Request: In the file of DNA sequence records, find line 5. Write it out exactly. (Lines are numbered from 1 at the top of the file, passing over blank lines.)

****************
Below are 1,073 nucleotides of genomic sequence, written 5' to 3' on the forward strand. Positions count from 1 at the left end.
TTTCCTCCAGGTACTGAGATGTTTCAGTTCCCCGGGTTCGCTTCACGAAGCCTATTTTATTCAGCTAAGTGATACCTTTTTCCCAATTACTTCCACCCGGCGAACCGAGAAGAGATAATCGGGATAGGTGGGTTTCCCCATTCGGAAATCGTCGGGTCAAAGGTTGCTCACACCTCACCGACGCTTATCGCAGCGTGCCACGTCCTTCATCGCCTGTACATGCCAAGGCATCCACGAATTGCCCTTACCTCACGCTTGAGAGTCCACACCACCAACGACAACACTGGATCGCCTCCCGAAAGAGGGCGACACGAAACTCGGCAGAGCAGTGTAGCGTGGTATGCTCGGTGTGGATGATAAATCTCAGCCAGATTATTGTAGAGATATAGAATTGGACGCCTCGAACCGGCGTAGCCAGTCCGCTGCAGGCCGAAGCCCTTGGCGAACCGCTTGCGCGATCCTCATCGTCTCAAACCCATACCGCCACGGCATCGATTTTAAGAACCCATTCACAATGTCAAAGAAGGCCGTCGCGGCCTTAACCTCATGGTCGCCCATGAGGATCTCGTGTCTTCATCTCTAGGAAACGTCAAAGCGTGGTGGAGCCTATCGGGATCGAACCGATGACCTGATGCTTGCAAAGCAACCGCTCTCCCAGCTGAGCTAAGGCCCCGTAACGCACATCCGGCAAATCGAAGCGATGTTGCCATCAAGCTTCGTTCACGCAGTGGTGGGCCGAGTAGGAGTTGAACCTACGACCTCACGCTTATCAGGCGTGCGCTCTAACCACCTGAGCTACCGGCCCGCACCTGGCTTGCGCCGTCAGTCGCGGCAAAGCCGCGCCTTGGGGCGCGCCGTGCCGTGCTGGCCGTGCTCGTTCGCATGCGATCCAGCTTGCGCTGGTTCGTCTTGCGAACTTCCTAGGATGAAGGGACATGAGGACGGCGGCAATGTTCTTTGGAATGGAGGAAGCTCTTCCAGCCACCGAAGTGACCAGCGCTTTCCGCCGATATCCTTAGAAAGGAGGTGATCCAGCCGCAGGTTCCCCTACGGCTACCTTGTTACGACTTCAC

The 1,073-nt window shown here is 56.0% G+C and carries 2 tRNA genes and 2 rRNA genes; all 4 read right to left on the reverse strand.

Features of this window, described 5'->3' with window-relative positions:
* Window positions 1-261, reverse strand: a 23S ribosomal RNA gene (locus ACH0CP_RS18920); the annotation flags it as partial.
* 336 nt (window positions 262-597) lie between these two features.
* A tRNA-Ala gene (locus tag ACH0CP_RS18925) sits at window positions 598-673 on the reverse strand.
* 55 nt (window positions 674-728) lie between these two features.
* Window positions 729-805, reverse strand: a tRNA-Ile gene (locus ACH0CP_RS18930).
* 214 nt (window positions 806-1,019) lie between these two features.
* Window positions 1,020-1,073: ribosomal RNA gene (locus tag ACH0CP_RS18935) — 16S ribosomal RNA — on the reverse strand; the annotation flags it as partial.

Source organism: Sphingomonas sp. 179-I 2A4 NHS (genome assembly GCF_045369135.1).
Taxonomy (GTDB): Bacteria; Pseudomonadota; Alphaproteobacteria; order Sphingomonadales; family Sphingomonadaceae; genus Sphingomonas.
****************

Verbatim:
* Window positions 1-261, reverse strand: a 23S ribosomal RNA gene (locus ACH0CP_RS18920); the annotation flags it as partial.